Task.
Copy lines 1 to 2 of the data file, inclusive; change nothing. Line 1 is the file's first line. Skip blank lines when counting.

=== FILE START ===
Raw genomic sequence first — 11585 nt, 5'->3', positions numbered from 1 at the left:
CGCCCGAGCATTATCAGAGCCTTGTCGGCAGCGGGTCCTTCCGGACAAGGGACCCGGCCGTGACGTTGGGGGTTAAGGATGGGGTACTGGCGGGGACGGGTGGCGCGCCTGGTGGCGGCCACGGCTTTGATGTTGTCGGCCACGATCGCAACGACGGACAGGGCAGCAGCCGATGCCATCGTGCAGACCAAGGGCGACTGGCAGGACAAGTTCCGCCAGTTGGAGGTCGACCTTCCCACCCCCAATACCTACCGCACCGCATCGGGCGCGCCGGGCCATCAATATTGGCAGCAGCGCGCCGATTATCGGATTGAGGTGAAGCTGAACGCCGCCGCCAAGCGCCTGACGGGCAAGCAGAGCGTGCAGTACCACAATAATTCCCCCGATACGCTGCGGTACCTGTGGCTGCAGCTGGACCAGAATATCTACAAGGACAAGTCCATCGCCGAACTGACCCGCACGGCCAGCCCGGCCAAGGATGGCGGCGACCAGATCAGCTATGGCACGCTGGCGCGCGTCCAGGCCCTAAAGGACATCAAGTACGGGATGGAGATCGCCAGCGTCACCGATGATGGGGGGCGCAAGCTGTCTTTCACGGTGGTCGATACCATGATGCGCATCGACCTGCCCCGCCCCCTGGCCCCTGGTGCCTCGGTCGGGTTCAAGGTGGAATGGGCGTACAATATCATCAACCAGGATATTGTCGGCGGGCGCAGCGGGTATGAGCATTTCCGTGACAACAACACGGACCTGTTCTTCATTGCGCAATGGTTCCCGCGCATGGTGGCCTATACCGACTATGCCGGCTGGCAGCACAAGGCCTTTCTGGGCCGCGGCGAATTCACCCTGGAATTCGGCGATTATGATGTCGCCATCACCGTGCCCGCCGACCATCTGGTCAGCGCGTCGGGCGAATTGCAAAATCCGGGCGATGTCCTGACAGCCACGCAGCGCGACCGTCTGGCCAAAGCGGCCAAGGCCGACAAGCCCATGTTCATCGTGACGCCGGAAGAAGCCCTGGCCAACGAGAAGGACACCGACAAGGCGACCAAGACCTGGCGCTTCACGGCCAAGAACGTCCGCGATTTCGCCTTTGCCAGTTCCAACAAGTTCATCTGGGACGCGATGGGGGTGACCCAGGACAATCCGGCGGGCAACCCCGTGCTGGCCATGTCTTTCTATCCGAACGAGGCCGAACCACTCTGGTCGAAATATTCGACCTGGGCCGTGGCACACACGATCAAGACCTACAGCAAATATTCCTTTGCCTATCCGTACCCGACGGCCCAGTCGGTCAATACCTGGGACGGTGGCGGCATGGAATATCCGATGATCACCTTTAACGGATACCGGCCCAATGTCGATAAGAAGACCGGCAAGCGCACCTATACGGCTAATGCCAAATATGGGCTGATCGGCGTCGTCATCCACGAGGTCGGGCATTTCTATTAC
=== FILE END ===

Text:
Raw genomic sequence first — 11585 nt, 5'->3', positions numbered from 1 at the left:
CGCCCGAGCATTATCAGAGCCTTGTCGGCAGCGGGTCCTTCCGGACAAGGGACCCGGCCGTGACGTTGGGGGTTAAGGATGGGGTACTGGCGGGGACGGGTGGCGCGCCTGGTGGCGGCCACGGCTTTGATGTTGTCGGCCACGATCGCAACGACGGACAGGGCAGCAGCCGATGCCATCGTGCAGACCAAGGGCGACTGGCAGGACAAGTTCCGCCAGTTGGAGGTCGACCTTCCCACCCCCAATACCTACCGCACCGCATCGGGCGCGCCGGGCCATCAATATTGGCAGCAGCGCGCCGATTATCGGATTGAGGTGAAGCTGAACGCCGCCGCCAAGCGCCTGACGGGCAAGCAGAGCGTGCAGTACCACAATAATTCCCCCGATACGCTGCGGTACCTGTGGCTGCAGCTGGACCAGAATATCTACAAGGACAAGTCCATCGCCGAACTGACCCGCACGGCCAGCCCGGCCAAGGATGGCGGCGACCAGATCAGCTATGGCACGCTGGCGCGCGTCCAGGCCCTAAAGGACATCAAGTACGGGATGGAGATCGCCAGCGTCACCGATGATGGGGGGCGCAAGCTGTCTTTCACGGTGGTCGATACCATGATGCGCATCGACCTGCCCCGCCCCCTGGCCCCTGGTGCCTCGGTCGGGTTCAAGGTGGAATGGGCGTACAATATCATCAACCAGGATATTGTCGGCGGGCGCAGCGGGTATGAGCATTTCCGTGACAACAACACGGACCTGTTCTTCATTGCGCAATGGTTCCCGCGCATGGTGGCCTATACCGACTATGCCGGCTGGCAGCACAAGGCCTTTCTGGGCCGCGGCGAATTCACCCTGGAATTCGGCGATTATGATGTCGCCATCACCGTGCCCGCCGACCATCTGGTCAGCGCGTCGGGCGAATTGCAAAATCCGGGCGATGTCCTGACAGCCACGCAGCGCGACCGTCTGGCCAAAGCGGCCAAGGCCGACAAGCCCATGTTCATCGTGACGCCGGAAGAAGCCCTGGCCAACGAGAAGGACACCGACAAGGCGACCAAGACCTGGCGCTTCACGGCCAAGAACGTCCGCGATTTCGCCTTTGCCAGTTCCAACAAGTTCATCTGGGACGCGATGGGGGTGACCCAGGACAATCCGGCGGGCAACCCCGTGCTGGCCATGTCTTTCTATCCGAACGAGGCCGAACCACTCTGGTCGAAATATTCGACCTGGGCCGTGGCACACACGATCAAGACCTACAGCAAATATTCCTTTGCCTATCCGTACCCGACGGCCCAGTCGGTCAATACCTGGGACGGTGGCGGCATGGAATATCCGATGATCACCTTTAACGGATACCGGCCCAATGTCGATAAGAAGACCGGCAAGCGCACCTATACGGCTAATGCCAAATATGGGCTGATCGGCGTCGTCATCCACGAGGTCGGGCATTTCTATTAC